Two local men charged with poaching

EVANSTON — Two local teens were charged last week with several hunting violations, including intoxicated hunting and hunting without a license. Austin Jarrell, 19 years old, pleaded guilty to the charges, while 18-year-old Gerald Lewis pleaded not guilty. 

They were each charged with five Game and Fish violations, including wanton destruction of a big game animal, taking game animals without a license, wasting edible portions of a game animal, violating a commission order and hunting while intoxicated. 

According to court documents, local game warden Nick Roberts was called to the dam on a reservoir near Dee Ranch to investigate a poached deer. He reported that a lactating doe deer had been shot through the chest and head and left as she was, with no apparent attempt to salvage any of the meat. Upon scanning the area, he allegedly found empty 30-06 bullets and an ATM receipt, and a ranch hand also described a vehicle he had seen on July 6, the date that gunshots had been heard.

Law enforcement traced the owner of the ATM receipt, ending up at Austin Jarrell’s residence in Evanston, where investigating game warden Chris Baird found a truck matching the ranch hand’s description. Court documents also report that Baird saw two spent large caliber rifle rounds on the seat of the truck. 

Jarrell was not home, having been arrested the evening of July 6 for driving while under the influence. Both he and Lewis, who was riding in the truck as well, were allegedly intoxicated; according to court documents, Jarrell blew a .07 percent BAC and Lewis blew a .069. The game warden calculated that the arrest time was consistent with how long it would have taken to get to Evanston from where the deer was shot.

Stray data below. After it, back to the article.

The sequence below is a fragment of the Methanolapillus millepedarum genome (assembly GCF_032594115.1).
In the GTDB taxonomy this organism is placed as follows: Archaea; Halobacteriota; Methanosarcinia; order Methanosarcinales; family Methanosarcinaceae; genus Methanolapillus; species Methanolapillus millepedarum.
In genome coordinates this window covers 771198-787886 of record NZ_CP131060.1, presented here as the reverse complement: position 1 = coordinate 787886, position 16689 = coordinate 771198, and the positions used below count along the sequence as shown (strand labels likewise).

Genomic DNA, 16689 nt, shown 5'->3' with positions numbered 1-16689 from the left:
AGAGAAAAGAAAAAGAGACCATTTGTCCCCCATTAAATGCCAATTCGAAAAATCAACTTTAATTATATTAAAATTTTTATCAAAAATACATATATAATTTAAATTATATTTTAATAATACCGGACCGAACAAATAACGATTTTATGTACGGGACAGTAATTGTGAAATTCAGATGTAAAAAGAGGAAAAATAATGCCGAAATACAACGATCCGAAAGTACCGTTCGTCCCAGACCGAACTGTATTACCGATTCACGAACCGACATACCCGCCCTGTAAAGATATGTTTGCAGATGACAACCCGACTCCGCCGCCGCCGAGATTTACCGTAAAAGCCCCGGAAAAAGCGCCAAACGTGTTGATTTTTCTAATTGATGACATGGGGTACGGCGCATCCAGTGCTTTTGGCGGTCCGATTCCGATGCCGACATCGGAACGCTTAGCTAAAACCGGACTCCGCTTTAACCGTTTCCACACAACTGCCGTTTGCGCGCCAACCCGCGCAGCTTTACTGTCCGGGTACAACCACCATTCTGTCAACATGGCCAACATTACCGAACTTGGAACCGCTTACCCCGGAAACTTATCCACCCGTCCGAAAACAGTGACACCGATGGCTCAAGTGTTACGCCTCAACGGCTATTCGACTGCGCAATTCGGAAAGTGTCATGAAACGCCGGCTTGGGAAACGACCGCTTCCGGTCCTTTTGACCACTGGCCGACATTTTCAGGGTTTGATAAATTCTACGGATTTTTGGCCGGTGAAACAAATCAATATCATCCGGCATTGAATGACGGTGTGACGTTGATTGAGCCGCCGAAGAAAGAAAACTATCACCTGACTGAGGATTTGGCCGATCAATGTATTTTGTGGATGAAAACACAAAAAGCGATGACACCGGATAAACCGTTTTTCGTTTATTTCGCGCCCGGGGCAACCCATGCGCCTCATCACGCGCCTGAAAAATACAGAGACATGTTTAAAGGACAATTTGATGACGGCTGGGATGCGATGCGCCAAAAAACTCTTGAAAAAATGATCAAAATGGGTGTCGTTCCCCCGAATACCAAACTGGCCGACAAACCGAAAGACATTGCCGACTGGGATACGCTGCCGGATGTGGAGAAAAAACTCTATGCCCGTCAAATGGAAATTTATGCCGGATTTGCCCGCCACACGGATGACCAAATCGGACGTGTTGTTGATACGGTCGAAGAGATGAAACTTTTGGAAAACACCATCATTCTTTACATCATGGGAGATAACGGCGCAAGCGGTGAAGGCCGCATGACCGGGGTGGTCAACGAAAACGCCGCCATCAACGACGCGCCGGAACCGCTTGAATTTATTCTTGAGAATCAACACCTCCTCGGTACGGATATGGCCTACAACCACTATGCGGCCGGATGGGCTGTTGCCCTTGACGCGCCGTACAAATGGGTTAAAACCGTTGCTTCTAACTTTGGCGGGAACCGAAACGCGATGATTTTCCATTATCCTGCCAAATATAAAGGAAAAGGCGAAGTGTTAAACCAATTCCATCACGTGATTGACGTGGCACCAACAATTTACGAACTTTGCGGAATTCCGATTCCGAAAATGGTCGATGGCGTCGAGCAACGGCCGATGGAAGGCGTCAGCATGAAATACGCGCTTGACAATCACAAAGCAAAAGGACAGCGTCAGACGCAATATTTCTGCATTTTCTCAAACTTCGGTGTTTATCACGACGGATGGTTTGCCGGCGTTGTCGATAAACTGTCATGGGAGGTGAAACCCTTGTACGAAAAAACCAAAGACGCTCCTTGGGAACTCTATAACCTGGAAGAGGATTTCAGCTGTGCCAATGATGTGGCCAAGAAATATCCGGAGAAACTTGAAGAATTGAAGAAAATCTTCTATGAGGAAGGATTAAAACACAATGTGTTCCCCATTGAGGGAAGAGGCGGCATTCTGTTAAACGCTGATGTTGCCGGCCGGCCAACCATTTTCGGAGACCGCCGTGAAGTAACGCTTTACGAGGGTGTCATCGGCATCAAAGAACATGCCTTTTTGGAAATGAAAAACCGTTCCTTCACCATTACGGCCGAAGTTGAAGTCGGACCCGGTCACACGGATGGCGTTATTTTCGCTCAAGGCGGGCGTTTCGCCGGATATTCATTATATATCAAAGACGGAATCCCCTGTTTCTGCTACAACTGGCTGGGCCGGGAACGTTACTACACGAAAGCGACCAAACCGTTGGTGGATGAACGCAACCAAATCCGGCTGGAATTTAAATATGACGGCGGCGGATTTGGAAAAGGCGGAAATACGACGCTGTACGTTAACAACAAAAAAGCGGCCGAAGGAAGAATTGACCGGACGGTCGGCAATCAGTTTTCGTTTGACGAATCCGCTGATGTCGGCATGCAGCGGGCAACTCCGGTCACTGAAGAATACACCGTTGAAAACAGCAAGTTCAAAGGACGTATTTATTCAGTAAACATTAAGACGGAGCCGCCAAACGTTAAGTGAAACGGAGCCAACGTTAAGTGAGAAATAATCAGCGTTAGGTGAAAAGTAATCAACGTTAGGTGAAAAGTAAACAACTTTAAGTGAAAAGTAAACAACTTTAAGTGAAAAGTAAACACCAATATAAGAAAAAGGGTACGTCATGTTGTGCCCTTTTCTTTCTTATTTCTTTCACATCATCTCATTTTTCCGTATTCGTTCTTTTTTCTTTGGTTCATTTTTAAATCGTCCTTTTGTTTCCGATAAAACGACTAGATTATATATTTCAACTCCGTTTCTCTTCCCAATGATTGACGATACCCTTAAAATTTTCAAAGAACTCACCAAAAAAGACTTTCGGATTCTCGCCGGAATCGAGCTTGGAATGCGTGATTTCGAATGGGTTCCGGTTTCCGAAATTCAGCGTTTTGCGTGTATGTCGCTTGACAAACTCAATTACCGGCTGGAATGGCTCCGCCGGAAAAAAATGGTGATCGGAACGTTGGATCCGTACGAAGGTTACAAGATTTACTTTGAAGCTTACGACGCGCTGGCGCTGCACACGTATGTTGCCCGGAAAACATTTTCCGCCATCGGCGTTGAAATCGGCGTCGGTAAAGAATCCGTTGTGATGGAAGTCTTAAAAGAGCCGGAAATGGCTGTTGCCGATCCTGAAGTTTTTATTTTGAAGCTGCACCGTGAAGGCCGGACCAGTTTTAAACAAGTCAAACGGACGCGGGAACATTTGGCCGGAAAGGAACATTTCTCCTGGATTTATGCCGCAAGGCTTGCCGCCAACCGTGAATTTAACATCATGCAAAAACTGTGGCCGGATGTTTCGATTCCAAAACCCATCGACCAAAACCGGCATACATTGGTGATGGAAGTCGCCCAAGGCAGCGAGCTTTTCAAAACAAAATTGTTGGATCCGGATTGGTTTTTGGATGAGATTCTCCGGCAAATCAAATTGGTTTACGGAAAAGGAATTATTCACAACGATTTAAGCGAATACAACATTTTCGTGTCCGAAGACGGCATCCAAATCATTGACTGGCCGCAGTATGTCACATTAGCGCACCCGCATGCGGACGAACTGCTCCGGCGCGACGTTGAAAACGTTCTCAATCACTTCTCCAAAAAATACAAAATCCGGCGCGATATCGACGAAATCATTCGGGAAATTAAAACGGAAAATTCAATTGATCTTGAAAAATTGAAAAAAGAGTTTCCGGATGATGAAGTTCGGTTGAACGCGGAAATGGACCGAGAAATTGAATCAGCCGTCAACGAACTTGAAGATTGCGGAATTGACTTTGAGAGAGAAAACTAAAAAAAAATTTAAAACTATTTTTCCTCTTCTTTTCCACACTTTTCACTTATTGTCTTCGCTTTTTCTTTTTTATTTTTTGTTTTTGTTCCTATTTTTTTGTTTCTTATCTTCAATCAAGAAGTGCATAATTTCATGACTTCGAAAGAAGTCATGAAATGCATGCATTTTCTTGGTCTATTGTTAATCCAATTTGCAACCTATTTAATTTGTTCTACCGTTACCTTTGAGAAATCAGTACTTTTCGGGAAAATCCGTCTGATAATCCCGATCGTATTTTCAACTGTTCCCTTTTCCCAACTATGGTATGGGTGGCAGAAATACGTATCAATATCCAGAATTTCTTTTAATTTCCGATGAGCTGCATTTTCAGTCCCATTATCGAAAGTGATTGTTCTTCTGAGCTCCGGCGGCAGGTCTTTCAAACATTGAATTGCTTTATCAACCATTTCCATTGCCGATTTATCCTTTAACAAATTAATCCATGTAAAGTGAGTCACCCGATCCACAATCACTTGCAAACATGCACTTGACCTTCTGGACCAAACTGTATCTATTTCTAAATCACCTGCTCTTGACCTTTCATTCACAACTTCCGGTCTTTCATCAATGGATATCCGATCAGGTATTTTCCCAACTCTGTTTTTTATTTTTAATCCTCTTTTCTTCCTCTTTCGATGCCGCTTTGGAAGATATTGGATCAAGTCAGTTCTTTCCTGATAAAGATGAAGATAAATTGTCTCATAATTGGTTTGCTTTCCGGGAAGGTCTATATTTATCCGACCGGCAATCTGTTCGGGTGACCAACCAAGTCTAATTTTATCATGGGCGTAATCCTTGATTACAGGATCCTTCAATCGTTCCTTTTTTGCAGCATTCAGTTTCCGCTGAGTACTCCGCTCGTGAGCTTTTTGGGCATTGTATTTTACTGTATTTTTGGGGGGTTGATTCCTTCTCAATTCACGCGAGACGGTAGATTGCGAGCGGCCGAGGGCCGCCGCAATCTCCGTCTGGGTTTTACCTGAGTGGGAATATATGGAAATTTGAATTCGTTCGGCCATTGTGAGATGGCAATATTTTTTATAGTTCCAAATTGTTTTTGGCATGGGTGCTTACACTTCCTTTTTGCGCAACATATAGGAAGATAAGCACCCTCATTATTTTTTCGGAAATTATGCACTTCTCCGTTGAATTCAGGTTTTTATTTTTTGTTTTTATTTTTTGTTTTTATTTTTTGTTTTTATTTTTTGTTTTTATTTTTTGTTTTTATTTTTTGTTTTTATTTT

During the investigation, Jarrell allegedly admitted to shooting the deer, although his original story (contradicted by Lewis and another passenger in their statements) was that he had struck the deer with his truck and shot it to put it out of its misery. The game warden also reported that the deer had no injuries consistent with being hit by a vehicle. 

Lewis, who also faced the same charges Jarrell pleaded guilty to, allegedly stated that he shot at the deer with a .22 magnum rifle but missed.

Lewis pleaded not guilty to the five charges, and so his case will continue. 

After pleading guilty, Jarrell was sentenced to several fines and jail time, some of which have been suspended. He will have to pay $500 to the Wyoming Wildlife Protectors Association and serve a total of 20 days in jail. His hunting and fishing privileges have also been suspended for nine years.

He could have faced $2,000 in additional fines (which have been suspended) and nearly three and a half years in jail for the combined crimes. 

“It was quite a mess, and these kids are getting what they deserve,” Roberts told the Herald.

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